As one of the first mass-produced industrial artifacts, the book remains a solid signifier of stability. That aura is pretty strong and makes it difficult to think about books as being anything other than static. It appears to be part of their DNA.
While we continue to refer to ebooks as ‘books,’ this genetic legacy seems to be inherited along with the name. Books are stable. Websites are not. That’s the lore.
However, this distinction is more than a little arbitrary and it’s interesting to consider what advantage there might to destabilising books. What would we gain and lose if books became unstable and staticness was viewed as a property of a particular era intimately linked to the days of the printing press and paper books?
The technology is right here to make books unstable. EPUBs, for example, are easy to re-edit and ‘re-publish’. In early 2012, I made a demo with Juan Barquero to demonstrate this reality (the ebook itself is no longer online but Phil Schatz took up the idea and you can see something similar here.
The demo uses EPUB as a storage mechanism and the editor enables you to edit the ebook directly. You can edit the pages in the ebook itself. While this is in itself interesting, it doesn’t offer much more than what you can do with word processing now. It is true that the book can be generated as an EPUB on the fly, but this is optimisation of current processes, it in itself doesn’t offer anything new. You could do the same with MS Word files, it would just take a little longer.
What is more interesting is that the demo uses GIT as a back end (Adam Witwer and the O’Reilly crew have also been working on using GIT with Atlas). GIT is a technology programmers use to collaborate on code. It allows programmers to copy (fork) code, work on it and then re-combine (merge) the changes with the work of others. The git demo opened the door to cloning, editing, forking and merging the book into infinite versions. Clicking the download button gives you a new version of the book in its current state, immediately, but there could be 5 different versions of the same book in production. Or 50, or 100. Creating a new version is simply a matter of clicking a button and the book will be forked to its own repository. Further, it is possible that each fork can inherit the improvements in other forks by merging the content of several versions into one.
What does this point to? It points towards a particular kind of book instability. However, while it is technically feasible, the question really is – does this kind of book instability have any value? I believe it does. I would go as far to say that this kind of book, which I would prefer to call a ‘forkable’ book, is more valuable in many situations than stable books.
As a very small case in point, let’s have a quick peak at the life of a forkable book. The Cryptoparty Handbook.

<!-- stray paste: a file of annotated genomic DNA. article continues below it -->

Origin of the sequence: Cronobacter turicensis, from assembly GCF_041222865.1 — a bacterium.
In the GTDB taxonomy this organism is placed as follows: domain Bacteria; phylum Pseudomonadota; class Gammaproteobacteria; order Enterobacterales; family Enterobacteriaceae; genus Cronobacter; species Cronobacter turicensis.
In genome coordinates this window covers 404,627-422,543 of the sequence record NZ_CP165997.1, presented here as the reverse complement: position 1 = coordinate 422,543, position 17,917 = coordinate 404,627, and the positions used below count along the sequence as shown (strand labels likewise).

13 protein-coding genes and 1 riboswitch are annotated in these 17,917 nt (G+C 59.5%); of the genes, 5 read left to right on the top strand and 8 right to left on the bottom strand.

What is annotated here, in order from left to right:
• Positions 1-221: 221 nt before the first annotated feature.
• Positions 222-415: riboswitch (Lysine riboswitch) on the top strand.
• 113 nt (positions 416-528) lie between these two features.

The CryptoParty Handbook was created in Berlin during a 3 day Book Sprint last October. It consists of over 440 pages of information for those wanting to be safe online. The speed with which the book was created was as fast because it reused content from two existing books (licensed under Creative Commons): How to Bypass Internet Censorship and Basic Internet Security. Both of these publications were also created with Book Sprints the previous year.
Creating The CryptoParty Handbook was simply a matter of forking (copying) each of the other books and merging them into a new container. Easily done. The team, under my facilitation, then structured a new table of contents, removed chapters that were not necessary, identified content that needed to be created, and then started writing and illustrating. It didn’t take them much time to produce a book which was immensely useful for their audience and which could also be easily remixed and translated.
The handbook has now been forked quite a bit. The first version hit 30,000 downloads in the first few weeks. There have also been some interesting forks, including one by the Liberation Tech list hosted by Stanford University from where it has been forked again another 50 or 60 times. The book is now being used by CryptoParties all over the world to train people in small informal workshops. As if this isn’t enough forking, the foundation books, from which the Crytoparty handbook was based, have also been forked into many many other books.
This is just one example highlighting what can happen when we allow books to be forkable. They become extremely powerful bodies of content that can be re-purposed infinitely for whatever context is necessary. That’s pretty valuable.
As a final note. This is not some kind of hippie content love-in. There are economies in action here. It takes skill to curate and corral content, shape it, get it to meet the needs of a specific audience, and find experts to fill in the gaps. It takes experts in facilitation and curation — and that points towards new sets of skills required in the emerging publishing practice.
Originally posted on 22 Jan 2013 on O’Reillys Tools of Change site: http://toc.oreilly.com/2013/01/forking-the-book.html